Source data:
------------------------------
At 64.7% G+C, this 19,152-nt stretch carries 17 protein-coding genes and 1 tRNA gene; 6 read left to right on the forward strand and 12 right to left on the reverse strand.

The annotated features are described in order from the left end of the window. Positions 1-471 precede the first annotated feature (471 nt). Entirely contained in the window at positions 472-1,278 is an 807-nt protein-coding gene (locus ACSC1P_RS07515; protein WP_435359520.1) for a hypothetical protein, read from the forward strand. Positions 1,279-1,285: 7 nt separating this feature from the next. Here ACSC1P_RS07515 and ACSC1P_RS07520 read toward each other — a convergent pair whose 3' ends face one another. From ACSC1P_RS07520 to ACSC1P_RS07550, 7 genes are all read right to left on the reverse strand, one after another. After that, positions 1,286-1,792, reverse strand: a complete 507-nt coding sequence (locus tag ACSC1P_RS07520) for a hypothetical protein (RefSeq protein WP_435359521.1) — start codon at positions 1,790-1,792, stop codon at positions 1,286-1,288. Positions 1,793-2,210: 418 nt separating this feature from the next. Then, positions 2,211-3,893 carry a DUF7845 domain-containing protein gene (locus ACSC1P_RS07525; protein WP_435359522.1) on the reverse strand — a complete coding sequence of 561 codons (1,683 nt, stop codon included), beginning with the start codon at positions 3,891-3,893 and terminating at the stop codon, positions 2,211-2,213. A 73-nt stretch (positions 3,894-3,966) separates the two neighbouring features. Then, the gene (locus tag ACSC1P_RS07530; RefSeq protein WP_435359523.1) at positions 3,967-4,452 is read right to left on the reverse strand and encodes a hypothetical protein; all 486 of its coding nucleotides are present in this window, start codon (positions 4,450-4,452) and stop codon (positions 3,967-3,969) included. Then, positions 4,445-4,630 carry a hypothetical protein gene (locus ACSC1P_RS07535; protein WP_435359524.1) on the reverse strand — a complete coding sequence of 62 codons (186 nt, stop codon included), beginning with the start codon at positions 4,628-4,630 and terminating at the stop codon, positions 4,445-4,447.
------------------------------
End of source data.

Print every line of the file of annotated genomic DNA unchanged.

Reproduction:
At 64.7% G+C, this 19,152-nt stretch carries 17 protein-coding genes and 1 tRNA gene; 6 read left to right on the forward strand and 12 right to left on the reverse strand.

The annotated features are described in order from the left end of the window. Positions 1-471 precede the first annotated feature (471 nt). Entirely contained in the window at positions 472-1,278 is an 807-nt protein-coding gene (locus ACSC1P_RS07515; protein WP_435359520.1) for a hypothetical protein, read from the forward strand. Positions 1,279-1,285: 7 nt separating this feature from the next. Here ACSC1P_RS07515 and ACSC1P_RS07520 read toward each other — a convergent pair whose 3' ends face one another. From ACSC1P_RS07520 to ACSC1P_RS07550, 7 genes are all read right to left on the reverse strand, one after another. After that, positions 1,286-1,792, reverse strand: a complete 507-nt coding sequence (locus tag ACSC1P_RS07520) for a hypothetical protein (RefSeq protein WP_435359521.1) — start codon at positions 1,790-1,792, stop codon at positions 1,286-1,288. Positions 1,793-2,210: 418 nt separating this feature from the next. Then, positions 2,211-3,893 carry a DUF7845 domain-containing protein gene (locus ACSC1P_RS07525; protein WP_435359522.1) on the reverse strand — a complete coding sequence of 561 codons (1,683 nt, stop codon included), beginning with the start codon at positions 3,891-3,893 and terminating at the stop codon, positions 2,211-2,213. A 73-nt stretch (positions 3,894-3,966) separates the two neighbouring features. Then, the gene (locus tag ACSC1P_RS07530; RefSeq protein WP_435359523.1) at positions 3,967-4,452 is read right to left on the reverse strand and encodes a hypothetical protein; all 486 of its coding nucleotides are present in this window, start codon (positions 4,450-4,452) and stop codon (positions 3,967-3,969) included. Then, positions 4,445-4,630 carry a hypothetical protein gene (locus ACSC1P_RS07535; protein WP_435359524.1) on the reverse strand — a complete coding sequence of 62 codons (186 nt, stop codon included), beginning with the start codon at positions 4,628-4,630 and terminating at the stop codon, positions 4,445-4,447.